United States District Court, M.D. Florida, Orlando Division
REPORT AND RECOMMENDATION
B. SMITH, UNITED STATES MAGISTRATE JUDGE.
case comes before me without oral argument on Plaintiff
StarStone National Insurance Company's Motion for Entry
of Final Default Judgment Against Jane Doe, as Personal
Representative of the Estate of Zackery Ryan Ganoe (Doc. 79).
Defendant Polynesian Inn, LLC, d/b/a Days Inn of Kissimmee
(the “Insured”) has filed a response in
opposition to the motion (Doc. 86). For the following
reasons, I respectfully recommend that the motion be
denied without prejudice.
Insured operates a hotel in Kissimmee, Florida (Doc. 1 at 1;
Doc. 63, ¶ 1). It has, in connection with that hotel, a
primary commercial general liability policy issued by
Northfield Insurance Company and a follow-form excess
liability policy issued by Plaintiff (Doc. 1, ¶¶
20-21, 28). On April 11, 2017 Andrew James Bickford and
Zackery Ganoe were guests at the hotel (Id., ¶
14). While on the property, Emerita Mapp stabbed Mr. Ganoe to
death, and slashed Mr. Bickford's throat (Id.,
¶¶ 14-16). Ms. Mapp subsequently pled no-contest to
first-degree murder and attempted first-degree murder and is
serving a life sentence without the possibility of parole
(Id., ¶ 19). Polynesian is facing two claims as
a result of these attacks, one for wrongful death, the other
for grievous bodily injury both allegedly resulting from
negligent security on its hotel premises (Id.,
brings this action for a declaratory judgment to determine
the extent of its exposure under its insurance policy.
Plaintiff believes that whether there is coverage depends in
large part upon whether Mr. Ganoe and Mr. Bickford were the
victims of “assaults” and “batteries”
as those terms are defined in the Northfield policy
(Id.). On April 11, 2019 the Clerk entered a default
against Jane Doe, as Personal Representative of the Estate of
Zachery Ryan Ganoe (“the Estate”) (Doc. 62). Now,
Plaintiff seeks entry of final default judgment against the
Estate. The Insured opposes the motion on the ground that a
ruling now would create the possibility of later,
inconsistent judgments in the case (Doc. 86).
a party against whom a judgment for affirmative relief is
sought has failed to plead or otherwise defend as provided by
these rules and that failure is shown by affidavit or
otherwise, the clerk must enter the party's
default.” Fed.R.Civ.P. 55(a). However, a
defendant's default alone does not require the court to
enter a default judgment. DIRECTV, Inc. v. Trawick,
359 F.Supp.2d 1204, 1206 (M.D. Ala. 2005). Before judgment is
entered pursuant to Rule 55(b), there must be a sufficient
basis in the pleadings to support the relief sought.
district court may enter a default judgment against a
properly served defendant who fails to defend or otherwise
appear if the factual allegations of the complaint, which are
assumed to be true, provide a sufficient legal basis for
entry of a default judgment. Nishimatsu Constr. Co. v.
Houston Nat'l Bank, 515 F.2d 1200, 1206 (5th Cir.
1975). In defaulting, a defendant “admits the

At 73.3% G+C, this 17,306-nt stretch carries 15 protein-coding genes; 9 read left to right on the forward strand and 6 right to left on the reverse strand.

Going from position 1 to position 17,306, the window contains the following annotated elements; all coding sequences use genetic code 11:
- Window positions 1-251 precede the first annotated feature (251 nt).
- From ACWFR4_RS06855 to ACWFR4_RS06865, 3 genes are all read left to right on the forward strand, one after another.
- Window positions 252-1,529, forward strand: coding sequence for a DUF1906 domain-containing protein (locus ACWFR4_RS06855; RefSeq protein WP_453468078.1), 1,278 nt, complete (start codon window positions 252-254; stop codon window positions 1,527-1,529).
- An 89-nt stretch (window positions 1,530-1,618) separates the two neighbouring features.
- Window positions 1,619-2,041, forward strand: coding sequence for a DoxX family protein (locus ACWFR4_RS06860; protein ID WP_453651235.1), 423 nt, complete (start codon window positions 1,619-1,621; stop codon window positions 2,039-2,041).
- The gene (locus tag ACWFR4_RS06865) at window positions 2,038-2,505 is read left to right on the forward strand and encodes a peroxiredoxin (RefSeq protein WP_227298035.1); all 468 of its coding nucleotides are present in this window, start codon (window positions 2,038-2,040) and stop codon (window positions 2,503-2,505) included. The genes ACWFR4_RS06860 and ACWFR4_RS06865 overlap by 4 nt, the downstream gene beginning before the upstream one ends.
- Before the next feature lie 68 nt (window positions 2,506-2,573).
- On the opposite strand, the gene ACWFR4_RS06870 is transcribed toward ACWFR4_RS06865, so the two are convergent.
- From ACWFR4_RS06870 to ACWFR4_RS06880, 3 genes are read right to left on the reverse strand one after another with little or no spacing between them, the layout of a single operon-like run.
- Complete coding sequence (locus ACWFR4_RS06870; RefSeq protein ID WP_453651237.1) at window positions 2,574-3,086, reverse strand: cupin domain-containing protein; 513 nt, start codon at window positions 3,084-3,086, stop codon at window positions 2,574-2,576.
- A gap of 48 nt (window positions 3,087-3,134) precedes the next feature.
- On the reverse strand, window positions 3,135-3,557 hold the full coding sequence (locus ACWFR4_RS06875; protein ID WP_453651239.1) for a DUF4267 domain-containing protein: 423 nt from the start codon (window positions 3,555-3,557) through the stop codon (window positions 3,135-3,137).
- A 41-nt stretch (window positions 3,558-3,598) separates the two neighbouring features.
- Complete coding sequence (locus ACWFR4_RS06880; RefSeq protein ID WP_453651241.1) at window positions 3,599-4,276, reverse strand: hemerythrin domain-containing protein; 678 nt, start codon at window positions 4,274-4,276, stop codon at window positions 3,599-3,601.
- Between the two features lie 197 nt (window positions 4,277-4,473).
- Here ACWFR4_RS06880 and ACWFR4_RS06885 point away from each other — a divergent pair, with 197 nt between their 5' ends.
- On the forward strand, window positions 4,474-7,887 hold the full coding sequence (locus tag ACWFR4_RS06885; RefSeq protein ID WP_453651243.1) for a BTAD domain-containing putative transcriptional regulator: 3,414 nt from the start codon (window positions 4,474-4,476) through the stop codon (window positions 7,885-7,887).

plaintiff's well-pleaded allegations of fact, is
concluded on those facts by the judgment, and is barred from
contesting on appeal the facts thus established.”
Id. “The defendant is not held to admit facts
that are not well-pleaded or to admit conclusions of law. In
short ... a default is not treated as an absolute confession
of the defendant of his liability and of the plaintiff's
right to recover.” Id.
facts in the complaint are sufficient to establish liability,
then the court must conduct an inquiry to ascertain the
amount of damages. See Adolph Coors Co. v. Movement
Against Racism & the Klan, 777 F.2d 1538, 1543-44
(11th Cir. 1985). “Damages may be awarded only if the
record adequately reflects the basis for the award via a
hearing or a demonstration of detailed affidavits
establishing the necessary facts.” See id. at
1544 (quoting United Artists Corp. v. Freeman, 605
F.2d 854 (5th Cir. 1979) (per curiam)).
Appropriateness of the Clerk's Entry of Default
Plaintiff requested the entry of a Clerk's default
against the Estate it explained that when this case was
filed, the personal representative of the Estate had not been
named, but Plaintiff assumed it would be decedent's
mother, hence the “Jane Doe” designation (Doc.
60, ¶ 3). The probate court gave Plaintiff until January
29, 2019 to serve the Estate (Id., ¶¶
3-4). In December 2018, Plaintiff was made aware that Jeremy
Ganoe was appointed as personal representative of the Estate
(Id., ¶ 5; Doc. 60-1; Doc. 60-2). Through
investigation, Plaintiff learned that Jeremy Ganoe resides at
612 Morgantown Street, Point Marion, PA 15474 (Id.,
¶ 6; Doc. 60-3).
Court, an individual may be served by giving a copy of the
summons and complaint to the individual personally; giving a
copy of the summons and complaint to an age-appropriate
person who lives at the individual's “dwelling or
usual place of abode;” serving a copy on the
person's agent “authorized by appointment or by
law” to receive process; or by a manner permitted under
the laws of the state in which the district court is located
for an action brought in a court of jurisdiction in that
state. Fed.R.Civ.P. 4(e).
return of service shows that on January 29, 2019, the process
server served Jeremy Ganoe by serving his co-habitant,
Zackary Ganoe who is over the age of fifteen (Doc. 56 at
1). Under the guidelines established by Rule 4(e), service on
the Estate was proper. Once served, the Estate was required
to respond on or before February 19, 2019. See
Fed.R.Civ.P. 12(a)(1)(A)(i) (“A defendant must serve an
answer within 21 days after being served with the summons and
complaint[.]”). The Estate has failed to respond to the
complaint and the time to do so has passed, thus the Clerk
properly entered default against the Estate.
It is Premature to ...